Google parent Alphabet Inc and e-commerce giant Amazon.com Inc capped a blockbuster June quarter for the five biggest US tech companies as their dominance in key markets helped them defy the “law of large numbers”.
“The results are further indications that the leaders in their respective spaces are taking market shares and it is very much a microcosm of the internet as a whole,” Benchmark Company analyst Daniel Kurnos told Reuters.
At some point, Kurnos said, the fact that the companies have grown so large will catch up with them.
“But I think people still continue to underestimate how large the addressable opportunity is,” he said.
Alphabet’s Class A shares rose 4.9 percent in early trading on Friday, boosting the company’s market value by about $23 billion to $542 billion.
Amazon rose 1.8 percent, pushing up its market capitalization by about $6 billion to around $361 billion.
Together, the five companies would add about $346 billion to their combined value – roughly the gross domestic product of Egypt – if they were to trade at analysts’ median price targets.
Alphabet – which competes with all of the other four companies in either advertising, cloud computing, or operating systems – showed that efforts to push its vast ad business toward mobile were paying off, calming fears that the company’s best days were behind it.
“How many other almost $100 billion revenue companies are accelerating growth rates to their strongest level in years?,” Macquarie analyst Ben Schachter said in a research note.
Ad revenue from its Google business, which accounts for 89 percent of total revenue, jumped 19.5 percent to $19.14 billion.
Alphabet’s ad sales numbers, and the stellar ad revenue growth that Facebook reported on Wednesday, underscored the shift in ad dollars to mobile devices from television.
The leading social media company’s wildly popular mobile app and push into video attracted new advertisers and encouraged existing ones to spend more.
While Google still controls nearly a third of the roughly $187 billion global digital-ad market, Facebook’s share has risen to 12 percent so far this year, from 8.6 percent in 2014, according to market research firm eMarketer.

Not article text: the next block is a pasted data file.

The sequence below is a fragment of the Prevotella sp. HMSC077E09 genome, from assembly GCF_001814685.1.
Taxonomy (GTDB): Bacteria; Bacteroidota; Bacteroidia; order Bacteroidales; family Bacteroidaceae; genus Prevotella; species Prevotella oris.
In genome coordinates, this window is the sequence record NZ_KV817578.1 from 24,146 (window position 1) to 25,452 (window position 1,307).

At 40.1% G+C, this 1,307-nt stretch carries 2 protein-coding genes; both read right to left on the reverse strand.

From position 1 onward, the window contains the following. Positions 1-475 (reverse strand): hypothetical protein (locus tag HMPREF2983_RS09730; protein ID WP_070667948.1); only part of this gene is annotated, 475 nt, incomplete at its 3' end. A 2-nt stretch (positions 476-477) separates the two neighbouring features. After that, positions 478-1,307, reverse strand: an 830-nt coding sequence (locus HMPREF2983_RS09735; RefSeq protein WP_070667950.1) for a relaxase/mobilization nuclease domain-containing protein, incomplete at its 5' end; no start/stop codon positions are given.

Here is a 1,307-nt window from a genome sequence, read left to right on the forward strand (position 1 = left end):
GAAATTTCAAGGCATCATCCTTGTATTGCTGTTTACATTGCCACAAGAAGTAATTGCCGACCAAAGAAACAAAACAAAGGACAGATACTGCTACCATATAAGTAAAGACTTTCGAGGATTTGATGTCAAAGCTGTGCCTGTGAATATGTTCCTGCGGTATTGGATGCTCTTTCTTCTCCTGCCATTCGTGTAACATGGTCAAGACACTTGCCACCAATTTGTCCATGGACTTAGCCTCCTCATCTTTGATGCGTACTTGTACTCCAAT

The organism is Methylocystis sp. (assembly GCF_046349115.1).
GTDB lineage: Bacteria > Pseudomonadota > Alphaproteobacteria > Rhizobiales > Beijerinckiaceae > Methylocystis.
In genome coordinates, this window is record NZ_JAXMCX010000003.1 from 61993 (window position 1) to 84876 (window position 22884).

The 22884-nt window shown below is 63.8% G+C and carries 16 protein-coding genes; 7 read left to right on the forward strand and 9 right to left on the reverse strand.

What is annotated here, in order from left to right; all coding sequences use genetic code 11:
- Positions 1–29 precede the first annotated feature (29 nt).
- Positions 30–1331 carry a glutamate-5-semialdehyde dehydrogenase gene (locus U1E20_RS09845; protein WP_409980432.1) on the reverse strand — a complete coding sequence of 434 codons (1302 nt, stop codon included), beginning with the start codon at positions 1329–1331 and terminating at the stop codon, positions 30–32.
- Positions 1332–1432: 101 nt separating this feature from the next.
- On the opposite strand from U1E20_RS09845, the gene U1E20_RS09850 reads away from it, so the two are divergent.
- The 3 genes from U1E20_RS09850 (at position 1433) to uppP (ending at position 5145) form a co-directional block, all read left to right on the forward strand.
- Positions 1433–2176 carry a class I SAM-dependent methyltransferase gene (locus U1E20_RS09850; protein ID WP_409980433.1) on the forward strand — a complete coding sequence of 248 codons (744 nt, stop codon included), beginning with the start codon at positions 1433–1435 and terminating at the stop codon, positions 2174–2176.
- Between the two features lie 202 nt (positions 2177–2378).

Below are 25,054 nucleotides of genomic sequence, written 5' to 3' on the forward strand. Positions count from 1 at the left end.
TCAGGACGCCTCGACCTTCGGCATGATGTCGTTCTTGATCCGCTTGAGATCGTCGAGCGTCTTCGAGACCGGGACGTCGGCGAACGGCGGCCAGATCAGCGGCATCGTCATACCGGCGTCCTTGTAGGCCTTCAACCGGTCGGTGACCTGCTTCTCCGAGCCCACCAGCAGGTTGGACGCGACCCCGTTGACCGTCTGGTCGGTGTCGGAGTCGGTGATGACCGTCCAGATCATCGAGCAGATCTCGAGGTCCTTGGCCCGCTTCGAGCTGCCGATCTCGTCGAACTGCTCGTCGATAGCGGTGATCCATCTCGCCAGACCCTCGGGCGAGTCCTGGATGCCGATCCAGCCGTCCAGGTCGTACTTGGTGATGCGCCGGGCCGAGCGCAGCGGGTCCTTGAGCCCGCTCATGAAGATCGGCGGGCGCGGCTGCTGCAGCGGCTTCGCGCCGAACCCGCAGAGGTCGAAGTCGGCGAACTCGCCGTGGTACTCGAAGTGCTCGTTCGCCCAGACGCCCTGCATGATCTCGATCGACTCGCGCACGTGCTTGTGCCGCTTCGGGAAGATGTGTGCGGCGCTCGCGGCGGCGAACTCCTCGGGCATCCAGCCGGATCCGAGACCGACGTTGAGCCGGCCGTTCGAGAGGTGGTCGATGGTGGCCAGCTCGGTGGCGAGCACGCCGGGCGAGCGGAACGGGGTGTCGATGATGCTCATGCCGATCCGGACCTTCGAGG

Alphabet’s other businesses, including cloud, through which it competes with Microsoft and Amazon, also held their own.
“Alphabet smoked Q2 expectations, including revenue upside and a further exhibition of its new passion for expense control,” Pacific Crest analyst Evan Wilson said in a note.
Wilson, who has an “overweight” rating on the company’s stock, raised his price target to $960 from $910.
Of 50 analysts covering the company, 19 raised their price targets on Alphabet’s class A stock, which has a median price target of $907.
Goldman Sachs was the most bullish, raising its target by $120 to $930. All but three of the brokerages covering the stock rate it “buy” or above. None has a sell.
Alphabet’s non-ad revenue jumped 33 percent to $2.17 billion, largely driven by cloud. While the pace of growth in Amazon’s cloud business slowed, revenue jumped 58 percent to $2.9 billion.
Microsoft’s revenue in what it calls its “intelligent cloud” businesses, which includes the Azure cloud platform and server software, rose 7 percent to $6.7 billion.
Amazon remains the undisputed leader in cloud computing, although Microsoft, under Satya Nadella, and Alphabet are both nipping at its heels. Amazon’s global retail sales also beat estimates in the quarter.
“The long-term growth outlook is upbeat, as Amazon slowly takes away traditional retail’s last competitive advantage – instant gratification – and rides the AWS cloud secular growth theme,” said Gene Munster, an analyst at Piper Jaffray.
Munster, who raised his price target on Amazon by $100 to $900, has an “overweight” rating on the stock.
Nineteen analysts raised their price targets on Amazon, which has a median price target of $850. Raymond James, the most bullish, raised its target by $130 to $900.
Of 45 analysts covering the company, 41 rate it a “buy” or above. The other four rate it a “hold”.